2017 was one of the best years ever for video games. The best since 2007. Which itself was the best since 1997. There must be something in the waters when it comes to video games and this milestone because there were more good video games that came out in the last twelve months than any one person could hope to play.
The year started with Resident Evil 7 and Yakuza 0 in January and didn’t let up from there. Every month saw a handful of great new game released to market with the breadth of quality games reaching far and wide. There was something new and enjoyable to play on everything from the Playstation 4, to the Xbox One, to the PC and to the Switch.
Ah, the Nintendo Switch. It’s hard to be believe its not even a year old yet. In 2017, Nintendo stormed back into prominence with their latest piece of hardware – a system that blurred the lines between a home console and portable device. The system launched with Legend of Zelda: Breath of the Wild, a game with a Metacritic score that marks it as one of the best ever made – and Nintendo never looked back from there. It’s a fitting tribute to Nintendo’s late president Satoru Iwata, who oversaw the development of the Switch but unfortunately didn’t live to see its eventual success.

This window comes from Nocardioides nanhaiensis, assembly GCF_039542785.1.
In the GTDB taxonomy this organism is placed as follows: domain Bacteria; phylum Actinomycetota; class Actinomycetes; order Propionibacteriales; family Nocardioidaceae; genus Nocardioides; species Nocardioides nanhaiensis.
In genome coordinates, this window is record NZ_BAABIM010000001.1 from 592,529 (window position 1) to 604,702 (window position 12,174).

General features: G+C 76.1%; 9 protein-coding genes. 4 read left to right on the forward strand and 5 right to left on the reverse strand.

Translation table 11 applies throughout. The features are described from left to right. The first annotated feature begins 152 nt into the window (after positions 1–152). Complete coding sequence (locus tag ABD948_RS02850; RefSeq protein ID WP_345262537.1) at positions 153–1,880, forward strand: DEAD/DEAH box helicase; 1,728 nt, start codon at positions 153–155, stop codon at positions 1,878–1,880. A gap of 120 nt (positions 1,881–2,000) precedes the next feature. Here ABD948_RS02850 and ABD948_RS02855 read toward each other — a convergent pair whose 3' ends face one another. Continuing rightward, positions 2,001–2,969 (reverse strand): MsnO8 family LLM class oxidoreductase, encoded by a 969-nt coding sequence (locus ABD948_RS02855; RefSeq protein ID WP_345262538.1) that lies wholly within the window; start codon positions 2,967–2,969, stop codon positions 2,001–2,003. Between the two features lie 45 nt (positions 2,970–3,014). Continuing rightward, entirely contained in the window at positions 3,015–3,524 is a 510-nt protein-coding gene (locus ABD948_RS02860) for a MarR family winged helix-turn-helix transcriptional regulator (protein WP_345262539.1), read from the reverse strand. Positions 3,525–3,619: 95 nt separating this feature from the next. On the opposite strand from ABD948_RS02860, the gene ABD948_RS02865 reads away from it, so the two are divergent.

The video game industry is humming in a sweet spot right now. The Playstation 4 and Xbox One have both been out for four years and both systems have a generous catalogue of great games, many of which you can pick up for dirt cheap. Playstation VR has also quietly plugged along, selling a couple of million units and there are plenty of great games on the device now. I think there’s probably another good 12-18 months of this current gaming climate to enjoy and then my guess would be that in 2019, either Sony or Microsoft will make the first move and announce a successor to the current systems on the market.
Video games: They’re pretty great. They’ve never looked better. There’s something for everyone. It’s a good time to be playing video games.
On that note, here are my ten favourite games of 2017.
The Legend of Zelda: Breath of the Wild
Nintendo, Nintendo Switch
GAME OF THE YEAR
Breath of the Wild was an important video game for Nintendo. It’s not an exaggeration to say the fortunes of the company rested heavily on the success of its latest Zelda title. The Wii U had been an absolute disaster for Nintendo and their new system – the Switch – was launching with only a handful of games, of which Breath of the Wild was undoubtedly in the spotlight. It needed to deliver.
Nine months later, its safe to say that the game did exactly what it needed to do. The Nintendo Switch is a huge success, selling nearly ten million units by the end of 2017. Breath of the Wild was a critical and commercial success, giving the long-standing series a much-needed shot in the arm.